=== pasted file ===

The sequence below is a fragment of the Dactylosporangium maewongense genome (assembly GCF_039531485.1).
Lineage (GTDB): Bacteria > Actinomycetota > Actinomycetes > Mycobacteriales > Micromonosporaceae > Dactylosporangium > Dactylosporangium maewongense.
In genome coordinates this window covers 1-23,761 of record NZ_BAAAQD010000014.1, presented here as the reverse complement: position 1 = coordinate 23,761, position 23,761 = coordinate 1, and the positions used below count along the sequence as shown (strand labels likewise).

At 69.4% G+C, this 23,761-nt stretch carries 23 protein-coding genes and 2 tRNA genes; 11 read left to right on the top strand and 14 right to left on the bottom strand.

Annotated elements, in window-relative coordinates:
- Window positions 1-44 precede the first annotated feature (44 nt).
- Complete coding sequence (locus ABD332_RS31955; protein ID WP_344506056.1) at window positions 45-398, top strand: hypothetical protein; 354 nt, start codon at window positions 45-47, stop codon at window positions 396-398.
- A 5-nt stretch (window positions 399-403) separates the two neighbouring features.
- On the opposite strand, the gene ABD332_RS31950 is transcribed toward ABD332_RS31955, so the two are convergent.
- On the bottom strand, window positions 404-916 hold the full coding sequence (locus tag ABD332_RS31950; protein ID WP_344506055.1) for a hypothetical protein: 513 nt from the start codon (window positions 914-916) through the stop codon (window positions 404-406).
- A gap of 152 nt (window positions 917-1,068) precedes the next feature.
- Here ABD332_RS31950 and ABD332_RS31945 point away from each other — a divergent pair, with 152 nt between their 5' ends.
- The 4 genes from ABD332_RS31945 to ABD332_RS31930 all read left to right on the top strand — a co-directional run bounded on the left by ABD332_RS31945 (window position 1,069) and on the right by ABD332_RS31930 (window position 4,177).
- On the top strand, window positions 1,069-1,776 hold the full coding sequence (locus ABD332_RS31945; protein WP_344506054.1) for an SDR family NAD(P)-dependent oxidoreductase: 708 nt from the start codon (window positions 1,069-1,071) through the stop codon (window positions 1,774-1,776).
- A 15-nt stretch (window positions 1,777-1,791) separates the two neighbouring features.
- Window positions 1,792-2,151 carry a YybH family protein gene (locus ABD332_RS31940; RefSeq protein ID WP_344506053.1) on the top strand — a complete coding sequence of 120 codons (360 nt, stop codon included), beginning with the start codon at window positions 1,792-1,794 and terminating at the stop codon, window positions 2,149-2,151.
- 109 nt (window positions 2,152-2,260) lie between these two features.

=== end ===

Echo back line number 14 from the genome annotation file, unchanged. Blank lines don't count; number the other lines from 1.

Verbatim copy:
- On the top strand, window positions 1,069-1,776 hold the full coding sequence (locus ABD332_RS31945; protein WP_344506054.1) for an SDR family NAD(P)-dependent oxidoreductase: 708 nt from the start codon (window positions 1,069-1,071) through the stop codon (window positions 1,774-1,776).